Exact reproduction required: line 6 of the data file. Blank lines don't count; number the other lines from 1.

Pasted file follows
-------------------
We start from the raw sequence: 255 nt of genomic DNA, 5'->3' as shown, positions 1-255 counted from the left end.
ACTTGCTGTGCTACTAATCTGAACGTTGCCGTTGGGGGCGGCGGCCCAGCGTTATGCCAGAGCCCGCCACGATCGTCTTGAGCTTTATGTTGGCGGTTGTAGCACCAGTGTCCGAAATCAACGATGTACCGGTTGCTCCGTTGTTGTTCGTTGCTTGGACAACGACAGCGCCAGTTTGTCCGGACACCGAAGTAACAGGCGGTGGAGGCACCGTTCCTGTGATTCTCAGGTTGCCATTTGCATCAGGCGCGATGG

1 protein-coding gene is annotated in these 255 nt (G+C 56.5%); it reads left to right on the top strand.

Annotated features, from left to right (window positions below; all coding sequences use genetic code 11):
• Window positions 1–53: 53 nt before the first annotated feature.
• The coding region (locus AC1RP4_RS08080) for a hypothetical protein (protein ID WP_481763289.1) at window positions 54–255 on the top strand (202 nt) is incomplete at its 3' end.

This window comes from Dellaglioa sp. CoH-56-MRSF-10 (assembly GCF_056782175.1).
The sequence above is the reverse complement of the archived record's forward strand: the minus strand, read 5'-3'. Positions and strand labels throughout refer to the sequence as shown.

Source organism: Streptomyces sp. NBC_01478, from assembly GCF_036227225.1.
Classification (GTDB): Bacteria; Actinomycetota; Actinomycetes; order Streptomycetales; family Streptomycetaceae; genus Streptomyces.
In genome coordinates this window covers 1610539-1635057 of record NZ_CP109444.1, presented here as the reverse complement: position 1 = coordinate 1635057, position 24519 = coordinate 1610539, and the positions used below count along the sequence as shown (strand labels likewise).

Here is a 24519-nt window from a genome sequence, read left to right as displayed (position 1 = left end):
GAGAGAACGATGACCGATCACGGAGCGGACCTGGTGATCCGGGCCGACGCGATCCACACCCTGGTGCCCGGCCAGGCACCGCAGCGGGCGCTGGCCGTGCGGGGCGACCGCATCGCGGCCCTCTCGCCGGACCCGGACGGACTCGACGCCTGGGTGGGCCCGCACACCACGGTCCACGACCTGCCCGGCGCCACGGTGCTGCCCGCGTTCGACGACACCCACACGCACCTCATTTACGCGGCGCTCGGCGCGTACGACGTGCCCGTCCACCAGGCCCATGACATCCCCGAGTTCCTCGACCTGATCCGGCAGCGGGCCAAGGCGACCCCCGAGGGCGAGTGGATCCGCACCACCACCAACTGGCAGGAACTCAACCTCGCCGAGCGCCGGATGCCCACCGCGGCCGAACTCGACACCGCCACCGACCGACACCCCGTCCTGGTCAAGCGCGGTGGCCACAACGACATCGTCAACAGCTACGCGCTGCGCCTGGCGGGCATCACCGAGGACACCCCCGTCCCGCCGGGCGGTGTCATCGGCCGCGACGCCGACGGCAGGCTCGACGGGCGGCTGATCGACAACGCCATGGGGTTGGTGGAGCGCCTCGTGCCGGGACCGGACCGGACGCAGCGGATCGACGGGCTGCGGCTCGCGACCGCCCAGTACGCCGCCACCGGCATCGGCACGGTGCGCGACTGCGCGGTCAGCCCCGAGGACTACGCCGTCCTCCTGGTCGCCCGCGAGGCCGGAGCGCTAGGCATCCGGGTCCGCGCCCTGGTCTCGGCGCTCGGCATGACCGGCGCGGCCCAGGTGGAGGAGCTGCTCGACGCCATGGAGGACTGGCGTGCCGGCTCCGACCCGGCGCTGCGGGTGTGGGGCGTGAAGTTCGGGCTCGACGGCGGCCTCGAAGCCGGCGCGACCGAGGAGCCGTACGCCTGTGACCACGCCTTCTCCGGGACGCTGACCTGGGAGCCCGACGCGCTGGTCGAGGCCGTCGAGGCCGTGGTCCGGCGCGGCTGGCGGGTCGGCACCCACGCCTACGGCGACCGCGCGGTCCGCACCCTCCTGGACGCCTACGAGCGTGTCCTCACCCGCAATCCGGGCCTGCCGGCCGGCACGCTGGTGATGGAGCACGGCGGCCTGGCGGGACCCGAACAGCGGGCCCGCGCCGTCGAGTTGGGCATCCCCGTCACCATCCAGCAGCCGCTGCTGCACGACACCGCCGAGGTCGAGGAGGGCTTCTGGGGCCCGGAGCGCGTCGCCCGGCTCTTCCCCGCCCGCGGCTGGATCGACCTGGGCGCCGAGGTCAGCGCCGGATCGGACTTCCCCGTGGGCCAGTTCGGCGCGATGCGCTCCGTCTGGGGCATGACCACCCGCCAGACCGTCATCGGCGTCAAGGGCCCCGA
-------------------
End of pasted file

• The coding region (locus AC1RP4_RS08080) for a hypothetical protein (protein ID WP_481763289.1) at window positions 54–255 on the top strand (202 nt) is incomplete at its 3' end.